Building Resilience: Preparing for an Unpredictable Future
Resilience is the ability to resist being affected by or bounce back from an extreme or disastrous event, and it is increasingly important for all building owners. 87% of organizations polled in the 2019 EEI survey indicated that resilience is very or extremely important when considering future investments – almost a 20% increase over 2018.
Existing buildings and new infrastructure can take action to mitigate risk. A comprehensive approach engages a response to both the physical risks and the associated risks of cultural, social, and economic shifts as climate impacts worsen.
- Physical risks include decreased passive survivability, destruction of facilities, loss of ability to employ, and disruption of production.
- Associated risks include dependency on electrical grid or natural gas transmission, exposure to event-driven price spikes, and liability for damage to others.
To help address these and other challenges, DOE created the Efficiency-Resilience Nexus as part of the Better Buildings Solution Center. Several tools are available for those considering retrofitting or constructing a new building:
- Resilience Risk Evaluation Tool – this tool allows users to perform an individual site screening assessment for combined heat and power (CHP) based on a variety of metrics and inputs.
- CHP Technical Assistance Partnerships – partners can request assistance with engagement, education, and technical services.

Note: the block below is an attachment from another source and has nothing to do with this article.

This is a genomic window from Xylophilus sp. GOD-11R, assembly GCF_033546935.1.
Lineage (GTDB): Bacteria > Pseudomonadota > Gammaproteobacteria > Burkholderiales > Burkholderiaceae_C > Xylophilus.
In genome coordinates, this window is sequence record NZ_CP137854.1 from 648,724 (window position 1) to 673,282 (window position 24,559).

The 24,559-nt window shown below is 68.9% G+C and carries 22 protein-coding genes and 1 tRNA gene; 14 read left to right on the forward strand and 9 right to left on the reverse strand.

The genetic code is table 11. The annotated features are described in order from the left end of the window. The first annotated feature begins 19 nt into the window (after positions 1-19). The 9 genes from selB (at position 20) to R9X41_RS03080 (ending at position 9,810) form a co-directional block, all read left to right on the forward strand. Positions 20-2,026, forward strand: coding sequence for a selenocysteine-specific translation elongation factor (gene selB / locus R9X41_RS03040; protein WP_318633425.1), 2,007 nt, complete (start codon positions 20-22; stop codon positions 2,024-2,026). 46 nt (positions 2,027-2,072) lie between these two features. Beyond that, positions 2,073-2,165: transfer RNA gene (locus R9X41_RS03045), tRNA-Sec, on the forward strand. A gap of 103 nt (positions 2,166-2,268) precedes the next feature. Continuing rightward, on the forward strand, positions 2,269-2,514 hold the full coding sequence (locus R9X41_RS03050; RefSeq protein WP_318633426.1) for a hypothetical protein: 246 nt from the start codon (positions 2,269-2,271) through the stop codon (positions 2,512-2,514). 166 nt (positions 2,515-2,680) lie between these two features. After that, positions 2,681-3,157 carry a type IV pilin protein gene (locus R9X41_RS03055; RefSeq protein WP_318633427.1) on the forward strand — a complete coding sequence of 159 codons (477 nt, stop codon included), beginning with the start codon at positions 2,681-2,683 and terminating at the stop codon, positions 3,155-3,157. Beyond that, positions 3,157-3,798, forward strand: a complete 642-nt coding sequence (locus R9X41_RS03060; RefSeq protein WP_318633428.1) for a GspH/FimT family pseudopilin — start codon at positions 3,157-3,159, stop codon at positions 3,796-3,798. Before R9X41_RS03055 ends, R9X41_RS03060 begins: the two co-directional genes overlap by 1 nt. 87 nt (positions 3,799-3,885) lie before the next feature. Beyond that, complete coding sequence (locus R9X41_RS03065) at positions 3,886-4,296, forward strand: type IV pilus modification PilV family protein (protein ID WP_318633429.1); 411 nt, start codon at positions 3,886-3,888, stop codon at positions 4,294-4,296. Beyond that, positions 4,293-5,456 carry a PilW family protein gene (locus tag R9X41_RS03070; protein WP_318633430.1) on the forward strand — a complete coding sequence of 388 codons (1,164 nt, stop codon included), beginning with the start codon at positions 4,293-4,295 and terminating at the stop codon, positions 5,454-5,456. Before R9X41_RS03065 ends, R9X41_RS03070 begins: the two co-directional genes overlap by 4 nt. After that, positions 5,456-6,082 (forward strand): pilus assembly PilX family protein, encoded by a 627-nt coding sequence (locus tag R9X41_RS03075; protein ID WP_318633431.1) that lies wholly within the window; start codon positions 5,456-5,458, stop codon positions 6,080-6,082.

- Finance and Resilience Roadmap – this toolkit includes multiple resources and fact sheets on the roadmap to resiliency and financial performance. A 2017 report showed mitigation funding can save the nation $6 in future disaster costs for every $1 spent on hazard mitigation.
- Distributed Generation for Resilience Planning Guide – this guide provides information on how distributed generation can improve community and critical infrastructure resilience.
- How Distributed Energy Resources Can Improve Resilience in Public Buildings – this report outlines the benefits of integrated energy efficiency as a means of improving resilience, and describes publicly available tools DER-CAM and REopt Lite, which provide high-level information and assessments of energy use and resilience metrics.
To learn more about resilience and develop strategies for your buildings, visit the Better Buildings Solution Center and use the Resilience page to find solutions specific to your organization’s goals.